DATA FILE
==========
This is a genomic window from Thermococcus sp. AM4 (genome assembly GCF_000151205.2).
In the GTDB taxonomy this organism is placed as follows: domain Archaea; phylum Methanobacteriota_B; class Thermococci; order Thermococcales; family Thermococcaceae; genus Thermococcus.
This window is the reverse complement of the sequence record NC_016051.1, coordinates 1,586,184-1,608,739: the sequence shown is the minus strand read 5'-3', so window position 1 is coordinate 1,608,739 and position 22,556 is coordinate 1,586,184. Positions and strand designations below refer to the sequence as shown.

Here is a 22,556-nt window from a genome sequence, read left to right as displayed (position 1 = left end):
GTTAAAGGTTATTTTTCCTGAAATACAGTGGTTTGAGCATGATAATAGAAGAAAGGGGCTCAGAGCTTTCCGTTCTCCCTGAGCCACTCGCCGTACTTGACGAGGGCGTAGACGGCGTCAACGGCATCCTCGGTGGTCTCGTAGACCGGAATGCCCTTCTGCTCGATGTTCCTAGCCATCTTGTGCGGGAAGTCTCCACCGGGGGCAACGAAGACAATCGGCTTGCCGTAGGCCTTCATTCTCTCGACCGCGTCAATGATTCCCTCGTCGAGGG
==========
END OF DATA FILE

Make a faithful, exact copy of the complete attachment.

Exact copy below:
This is a genomic window from Thermococcus sp. AM4 (genome assembly GCF_000151205.2).
In the GTDB taxonomy this organism is placed as follows: domain Archaea; phylum Methanobacteriota_B; class Thermococci; order Thermococcales; family Thermococcaceae; genus Thermococcus.
This window is the reverse complement of the sequence record NC_016051.1, coordinates 1,586,184-1,608,739: the sequence shown is the minus strand read 5'-3', so window position 1 is coordinate 1,608,739 and position 22,556 is coordinate 1,586,184. Positions and strand designations below refer to the sequence as shown.

Here is a 22,556-nt window from a genome sequence, read left to right as displayed (position 1 = left end):
GTTAAAGGTTATTTTTCCTGAAATACAGTGGTTTGAGCATGATAATAGAAGAAAGGGGCTCAGAGCTTTCCGTTCTCCCTGAGCCACTCGCCGTACTTGACGAGGGCGTAGACGGCGTCAACGGCATCCTCGGTGGTCTCGTAGACCGGAATGCCCTTCTGCTCGATGTTCCTAGCCATCTTGTGCGGGAAGTCTCCACCGGGGGCAACGAAGACAATCGGCTTGCCGTAGGCCTTCATTCTCTCGACCGCGTCAATGATTCCCTCGTCGAGGG